We just saw “The King and I” at Playhouse Square and the memories came flooding back.
This Rogers and Hammerstein classic was the very first musical I chose to direct back when I taught school outside of Philadelphia in the Lower Merion District. We had scads of money and a beautifully equipped auditorium plus a plethora of talented students.
The thing about theater is this: The performances are memorable, of course, but the real stories come from behind the scenes from read-through all the way through back stage until closing night. Those are the things that rattled through my mind as I watched at Playhouse Square.
As already mentioned, it was my first musical and they are difficult because it’s not just acting, it’s singing, it’s dancing, it’s major set and costume changes and multiple lighting cues, all with a huge cast. Daunting. Luckily, the district had an affable choreographer and built-in carpenter and a lighting expert, so all I had to do was, well… everything else.
My first near-disaster began with the costumer. Clearly, for a period show of this nature costumes had to be rented. I found a lovely older gentleman, Isak Perlman’s cousin, who was loaded with enthusiasm about the show. He had all the costumes and all we needed was to send the measurements. Content that this was a done deal, I moved on to other aspects, only he forgot us. When I didn’t hear from him I wasn’t particularly worried until we got a little less than two weeks away. When I called him, he had no recollection of having spoken to us! Lesson learned: Get everything in writing and even then, always double-check. He was able to produce most of the important costumes and from there we improvised.
I had different problems on stage, however. My Lun Tha could not sing, at least not on key. Imagine this: “We kiss in the sha-dooooow,” about a half-key off. It was painful. I had to put another young man in the wings near where the scene was blocked to sing it correctly, hoping my dear Lun Tha would hear it and follow suit. Even that was minor compared to the other problem with him. He was quite taken with his on stage counterpart, Tuptim. The actress was a beautiful, poised, and luckily professional-acting young lady. She was petite. He was tall and gangly. On stage they struck romantic poses and kissed according to the script. She endured. He was really “into it” and did his best to keep the “act” up. During rehearsals they would exit and exclamations of, “Keep your hands off me, you creep!” could be heard across the auditorium.
My Lady Thiang, my Mrs. Anna, and my King were all wonderful and the production was unfolding very well until about the same time I discovered that we had no costumes. The principal of the high school called me down to the office to let me know that my King, Raymond, had stopped coming to school and if he did not start coming, he would not be allowed to perform. Great!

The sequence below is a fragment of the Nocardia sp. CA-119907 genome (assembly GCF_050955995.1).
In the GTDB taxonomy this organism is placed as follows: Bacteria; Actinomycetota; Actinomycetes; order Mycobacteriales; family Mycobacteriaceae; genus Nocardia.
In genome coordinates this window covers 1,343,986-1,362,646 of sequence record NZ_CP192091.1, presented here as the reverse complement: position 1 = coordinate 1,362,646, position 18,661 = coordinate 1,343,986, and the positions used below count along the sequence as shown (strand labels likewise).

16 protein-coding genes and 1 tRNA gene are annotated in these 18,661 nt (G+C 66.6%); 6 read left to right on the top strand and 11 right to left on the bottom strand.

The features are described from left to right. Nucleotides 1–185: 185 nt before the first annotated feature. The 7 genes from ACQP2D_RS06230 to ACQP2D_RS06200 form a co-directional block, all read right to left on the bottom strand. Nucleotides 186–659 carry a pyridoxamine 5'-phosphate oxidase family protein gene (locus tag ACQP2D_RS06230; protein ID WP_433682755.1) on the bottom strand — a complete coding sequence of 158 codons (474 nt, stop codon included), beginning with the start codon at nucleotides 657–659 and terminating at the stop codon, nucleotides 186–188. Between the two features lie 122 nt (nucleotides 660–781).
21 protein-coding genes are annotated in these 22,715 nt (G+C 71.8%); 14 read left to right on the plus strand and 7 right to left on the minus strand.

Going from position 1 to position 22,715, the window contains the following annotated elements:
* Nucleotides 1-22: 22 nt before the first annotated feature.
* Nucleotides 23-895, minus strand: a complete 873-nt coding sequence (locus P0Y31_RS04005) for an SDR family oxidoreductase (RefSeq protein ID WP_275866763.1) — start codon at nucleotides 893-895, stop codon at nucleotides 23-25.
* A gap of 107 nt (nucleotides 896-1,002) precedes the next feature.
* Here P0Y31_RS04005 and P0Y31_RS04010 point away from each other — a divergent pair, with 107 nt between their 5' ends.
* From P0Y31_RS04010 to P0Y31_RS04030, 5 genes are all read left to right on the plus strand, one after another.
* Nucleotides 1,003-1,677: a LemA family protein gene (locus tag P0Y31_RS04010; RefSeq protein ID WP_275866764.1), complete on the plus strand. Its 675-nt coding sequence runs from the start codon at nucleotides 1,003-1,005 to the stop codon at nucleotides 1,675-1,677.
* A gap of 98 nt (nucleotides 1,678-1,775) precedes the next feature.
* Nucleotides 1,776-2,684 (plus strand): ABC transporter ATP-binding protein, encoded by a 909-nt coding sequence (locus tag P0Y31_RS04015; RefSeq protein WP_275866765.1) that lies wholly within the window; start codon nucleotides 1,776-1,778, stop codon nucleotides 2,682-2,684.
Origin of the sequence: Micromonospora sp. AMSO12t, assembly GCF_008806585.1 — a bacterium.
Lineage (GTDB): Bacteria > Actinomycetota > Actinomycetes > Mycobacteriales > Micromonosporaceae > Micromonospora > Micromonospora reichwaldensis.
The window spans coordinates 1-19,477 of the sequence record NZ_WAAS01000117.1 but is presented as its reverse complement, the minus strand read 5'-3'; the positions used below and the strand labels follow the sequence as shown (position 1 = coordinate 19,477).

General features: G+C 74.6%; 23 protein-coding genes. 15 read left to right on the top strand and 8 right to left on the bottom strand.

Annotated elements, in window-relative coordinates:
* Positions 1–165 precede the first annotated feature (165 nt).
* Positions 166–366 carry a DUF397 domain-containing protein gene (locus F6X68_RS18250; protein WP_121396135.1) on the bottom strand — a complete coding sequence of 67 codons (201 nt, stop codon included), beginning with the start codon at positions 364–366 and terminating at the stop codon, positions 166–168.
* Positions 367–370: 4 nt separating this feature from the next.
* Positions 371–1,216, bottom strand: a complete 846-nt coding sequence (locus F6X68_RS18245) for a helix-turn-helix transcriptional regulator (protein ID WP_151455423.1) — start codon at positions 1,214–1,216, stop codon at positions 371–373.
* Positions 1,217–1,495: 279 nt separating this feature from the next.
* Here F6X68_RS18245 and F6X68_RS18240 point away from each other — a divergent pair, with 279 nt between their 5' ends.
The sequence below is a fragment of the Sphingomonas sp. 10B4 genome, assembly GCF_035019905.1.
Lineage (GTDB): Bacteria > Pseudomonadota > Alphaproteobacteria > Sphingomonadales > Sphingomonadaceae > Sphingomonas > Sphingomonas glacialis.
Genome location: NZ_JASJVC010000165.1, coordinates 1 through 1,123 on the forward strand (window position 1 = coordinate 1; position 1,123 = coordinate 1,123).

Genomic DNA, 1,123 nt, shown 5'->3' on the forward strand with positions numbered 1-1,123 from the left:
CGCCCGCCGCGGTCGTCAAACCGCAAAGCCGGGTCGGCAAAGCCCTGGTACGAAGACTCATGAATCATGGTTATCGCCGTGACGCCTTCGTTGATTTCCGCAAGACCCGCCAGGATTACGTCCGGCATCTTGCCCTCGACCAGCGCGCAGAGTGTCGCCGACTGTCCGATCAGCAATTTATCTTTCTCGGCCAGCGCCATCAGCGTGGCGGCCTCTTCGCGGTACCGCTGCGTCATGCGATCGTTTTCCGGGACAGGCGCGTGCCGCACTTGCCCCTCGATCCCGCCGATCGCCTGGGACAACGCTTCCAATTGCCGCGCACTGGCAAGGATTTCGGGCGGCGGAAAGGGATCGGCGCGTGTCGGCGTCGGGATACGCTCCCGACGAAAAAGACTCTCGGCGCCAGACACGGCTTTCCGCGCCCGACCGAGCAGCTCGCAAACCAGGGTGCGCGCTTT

Come to find out, Raymond hated getting up in the mornings. He lived with his grandmother, who had run out of strength to deal with him. I read him the riot act! I threatened that if he was not in school the next day he was going to come live with me and, doggone it, I would get him up and get him there so that he would not ruin this for everyone else who had worked so hard. That scared him like crazy and he was not only in school every day through the performances, but he was also there early as the compromise was that he had to check in with me before school each day. Sadly, once the show closed he stopped coming and did not graduate.
Then there’s the happy time. That’s the exact moment when a director knows the show is going to be wonderful.
I was walking up the aisle away from the stage and suddenly I realized that there was energy, there was excitement, there was a real show up there on the stage. I scurried to the backstage area and grabbed my student tech director, Tom. It was right before the “Shall We Dance” number. Our set included a movable pagoda that was set center stage for that number. Anna and the King polkaed around it. Instead, after their first revolution Tom and I appeared in full Polish polka style! It broke one of my rules about not horsing around during rehearsal, but it felt mighty good as it was a sort of victory dance.
The show was a success and I went on to direct other productions at Lower Merion before moving back home to Ohio. It was a beginning and a memorable one at that. I went on to direct nine other musicals and more than 100 plays. Over the years, many lessons were learned and I’m pretty sure I’m finally figuring it all out!
Pat Gorske Price graduated from Oberlin High School and taught English and drama there for 12 years. In retirement she continues to enjoy writing and theater. Comments can be made to firstname.lastname@example.org.